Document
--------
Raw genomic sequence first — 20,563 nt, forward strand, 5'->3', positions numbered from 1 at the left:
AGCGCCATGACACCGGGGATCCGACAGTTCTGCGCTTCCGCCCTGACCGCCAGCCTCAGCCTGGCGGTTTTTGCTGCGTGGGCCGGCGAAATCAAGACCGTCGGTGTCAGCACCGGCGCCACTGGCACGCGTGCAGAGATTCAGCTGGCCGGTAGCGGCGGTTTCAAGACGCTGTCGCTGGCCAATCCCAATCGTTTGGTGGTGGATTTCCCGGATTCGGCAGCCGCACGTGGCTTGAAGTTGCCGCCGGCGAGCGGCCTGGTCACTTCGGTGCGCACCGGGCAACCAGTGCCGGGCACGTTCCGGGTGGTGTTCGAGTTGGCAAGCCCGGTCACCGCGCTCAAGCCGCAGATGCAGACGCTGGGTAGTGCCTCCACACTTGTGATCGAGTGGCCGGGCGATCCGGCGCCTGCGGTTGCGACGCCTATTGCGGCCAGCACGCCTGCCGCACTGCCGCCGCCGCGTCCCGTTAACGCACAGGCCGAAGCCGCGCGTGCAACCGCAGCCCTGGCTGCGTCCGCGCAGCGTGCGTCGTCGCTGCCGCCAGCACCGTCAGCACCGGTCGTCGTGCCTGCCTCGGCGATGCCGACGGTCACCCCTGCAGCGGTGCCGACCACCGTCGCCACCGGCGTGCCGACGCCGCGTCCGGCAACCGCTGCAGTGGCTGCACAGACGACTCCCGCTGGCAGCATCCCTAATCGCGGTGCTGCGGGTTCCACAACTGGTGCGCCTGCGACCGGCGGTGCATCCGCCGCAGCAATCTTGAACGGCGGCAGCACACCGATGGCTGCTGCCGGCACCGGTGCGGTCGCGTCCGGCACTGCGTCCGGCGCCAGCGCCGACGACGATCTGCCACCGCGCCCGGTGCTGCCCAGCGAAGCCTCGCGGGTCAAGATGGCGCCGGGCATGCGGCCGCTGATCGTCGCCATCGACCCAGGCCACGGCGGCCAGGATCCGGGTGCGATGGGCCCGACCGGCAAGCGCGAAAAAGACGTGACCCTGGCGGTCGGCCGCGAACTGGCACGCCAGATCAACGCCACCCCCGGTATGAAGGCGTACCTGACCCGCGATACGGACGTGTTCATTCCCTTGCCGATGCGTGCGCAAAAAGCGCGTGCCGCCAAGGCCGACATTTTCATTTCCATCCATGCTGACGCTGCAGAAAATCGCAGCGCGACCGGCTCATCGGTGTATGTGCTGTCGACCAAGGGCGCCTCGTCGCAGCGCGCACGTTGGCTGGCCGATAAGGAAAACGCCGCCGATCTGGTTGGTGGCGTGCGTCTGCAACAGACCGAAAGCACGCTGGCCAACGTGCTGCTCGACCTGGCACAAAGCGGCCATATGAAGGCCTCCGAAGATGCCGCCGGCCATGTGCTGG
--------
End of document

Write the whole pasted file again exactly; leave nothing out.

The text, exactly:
Raw genomic sequence first — 20,563 nt, forward strand, 5'->3', positions numbered from 1 at the left:
AGCGCCATGACACCGGGGATCCGACAGTTCTGCGCTTCCGCCCTGACCGCCAGCCTCAGCCTGGCGGTTTTTGCTGCGTGGGCCGGCGAAATCAAGACCGTCGGTGTCAGCACCGGCGCCACTGGCACGCGTGCAGAGATTCAGCTGGCCGGTAGCGGCGGTTTCAAGACGCTGTCGCTGGCCAATCCCAATCGTTTGGTGGTGGATTTCCCGGATTCGGCAGCCGCACGTGGCTTGAAGTTGCCGCCGGCGAGCGGCCTGGTCACTTCGGTGCGCACCGGGCAACCAGTGCCGGGCACGTTCCGGGTGGTGTTCGAGTTGGCAAGCCCGGTCACCGCGCTCAAGCCGCAGATGCAGACGCTGGGTAGTGCCTCCACACTTGTGATCGAGTGGCCGGGCGATCCGGCGCCTGCGGTTGCGACGCCTATTGCGGCCAGCACGCCTGCCGCACTGCCGCCGCCGCGTCCCGTTAACGCACAGGCCGAAGCCGCGCGTGCAACCGCAGCCCTGGCTGCGTCCGCGCAGCGTGCGTCGTCGCTGCCGCCAGCACCGTCAGCACCGGTCGTCGTGCCTGCCTCGGCGATGCCGACGGTCACCCCTGCAGCGGTGCCGACCACCGTCGCCACCGGCGTGCCGACGCCGCGTCCGGCAACCGCTGCAGTGGCTGCACAGACGACTCCCGCTGGCAGCATCCCTAATCGCGGTGCTGCGGGTTCCACAACTGGTGCGCCTGCGACCGGCGGTGCATCCGCCGCAGCAATCTTGAACGGCGGCAGCACACCGATGGCTGCTGCCGGCACCGGTGCGGTCGCGTCCGGCACTGCGTCCGGCGCCAGCGCCGACGACGATCTGCCACCGCGCCCGGTGCTGCCCAGCGAAGCCTCGCGGGTCAAGATGGCGCCGGGCATGCGGCCGCTGATCGTCGCCATCGACCCAGGCCACGGCGGCCAGGATCCGGGTGCGATGGGCCCGACCGGCAAGCGCGAAAAAGACGTGACCCTGGCGGTCGGCCGCGAACTGGCACGCCAGATCAACGCCACCCCCGGTATGAAGGCGTACCTGACCCGCGATACGGACGTGTTCATTCCCTTGCCGATGCGTGCGCAAAAAGCGCGTGCCGCCAAGGCCGACATTTTCATTTCCATCCATGCTGACGCTGCAGAAAATCGCAGCGCGACCGGCTCATCGGTGTATGTGCTGTCGACCAAGGGCGCCTCGTCGCAGCGCGCACGTTGGCTGGCCGATAAGGAAAACGCCGCCGATCTGGTTGGTGGCGTGCGTCTGCAACAGACCGAAAGCACGCTGGCCAACGTGCTGCTCGACCTGGCACAAAGCGGCCATATGAAGGCCTCCGAAGATGCCGCCGGCCATGTGCTGG